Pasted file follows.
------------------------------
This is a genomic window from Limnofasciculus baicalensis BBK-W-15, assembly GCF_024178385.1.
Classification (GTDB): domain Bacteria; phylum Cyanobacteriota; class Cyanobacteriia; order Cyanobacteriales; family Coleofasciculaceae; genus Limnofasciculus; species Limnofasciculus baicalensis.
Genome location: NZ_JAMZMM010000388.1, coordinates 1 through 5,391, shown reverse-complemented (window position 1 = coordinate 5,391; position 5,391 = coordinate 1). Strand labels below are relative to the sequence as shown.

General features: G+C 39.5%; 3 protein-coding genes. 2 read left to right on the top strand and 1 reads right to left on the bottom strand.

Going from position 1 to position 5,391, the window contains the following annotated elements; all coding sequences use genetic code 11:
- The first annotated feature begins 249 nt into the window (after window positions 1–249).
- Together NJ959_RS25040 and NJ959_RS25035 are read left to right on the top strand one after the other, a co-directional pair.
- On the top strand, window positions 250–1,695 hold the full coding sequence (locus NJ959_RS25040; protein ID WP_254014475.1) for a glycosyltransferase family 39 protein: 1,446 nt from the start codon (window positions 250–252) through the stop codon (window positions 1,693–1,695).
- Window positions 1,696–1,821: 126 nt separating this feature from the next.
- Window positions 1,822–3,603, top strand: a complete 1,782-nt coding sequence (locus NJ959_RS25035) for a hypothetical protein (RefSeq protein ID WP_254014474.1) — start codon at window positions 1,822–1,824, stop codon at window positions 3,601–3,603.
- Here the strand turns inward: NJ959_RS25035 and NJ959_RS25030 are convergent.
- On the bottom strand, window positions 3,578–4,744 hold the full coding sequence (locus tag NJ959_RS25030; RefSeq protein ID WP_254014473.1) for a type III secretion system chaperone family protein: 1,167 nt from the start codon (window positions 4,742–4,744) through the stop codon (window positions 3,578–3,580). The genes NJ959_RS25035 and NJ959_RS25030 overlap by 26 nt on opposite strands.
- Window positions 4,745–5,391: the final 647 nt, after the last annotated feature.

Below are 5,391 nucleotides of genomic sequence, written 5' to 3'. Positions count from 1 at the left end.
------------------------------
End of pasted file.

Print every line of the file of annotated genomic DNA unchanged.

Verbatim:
This is a genomic window from Limnofasciculus baicalensis BBK-W-15, assembly GCF_024178385.1.
Classification (GTDB): domain Bacteria; phylum Cyanobacteriota; class Cyanobacteriia; order Cyanobacteriales; family Coleofasciculaceae; genus Limnofasciculus; species Limnofasciculus baicalensis.
Genome location: NZ_JAMZMM010000388.1, coordinates 1 through 5,391, shown reverse-complemented (window position 1 = coordinate 5,391; position 5,391 = coordinate 1). Strand labels below are relative to the sequence as shown.

General features: G+C 39.5%; 3 protein-coding genes. 2 read left to right on the top strand and 1 reads right to left on the bottom strand.

Going from position 1 to position 5,391, the window contains the following annotated elements; all coding sequences use genetic code 11:
- The first annotated feature begins 249 nt into the window (after window positions 1–249).
- Together NJ959_RS25040 and NJ959_RS25035 are read left to right on the top strand one after the other, a co-directional pair.
- On the top strand, window positions 250–1,695 hold the full coding sequence (locus NJ959_RS25040; protein ID WP_254014475.1) for a glycosyltransferase family 39 protein: 1,446 nt from the start codon (window positions 250–252) through the stop codon (window positions 1,693–1,695).
- Window positions 1,696–1,821: 126 nt separating this feature from the next.
- Window positions 1,822–3,603, top strand: a complete 1,782-nt coding sequence (locus NJ959_RS25035) for a hypothetical protein (RefSeq protein ID WP_254014474.1) — start codon at window positions 1,822–1,824, stop codon at window positions 3,601–3,603.
- Here the strand turns inward: NJ959_RS25035 and NJ959_RS25030 are convergent.
- On the bottom strand, window positions 3,578–4,744 hold the full coding sequence (locus tag NJ959_RS25030; RefSeq protein ID WP_254014473.1) for a type III secretion system chaperone family protein: 1,167 nt from the start codon (window positions 4,742–4,744) through the stop codon (window positions 3,578–3,580). The genes NJ959_RS25035 and NJ959_RS25030 overlap by 26 nt on opposite strands.
- Window positions 4,745–5,391: the final 647 nt, after the last annotated feature.

Below are 5,391 nucleotides of genomic sequence, written 5' to 3'. Positions count from 1 at the left end.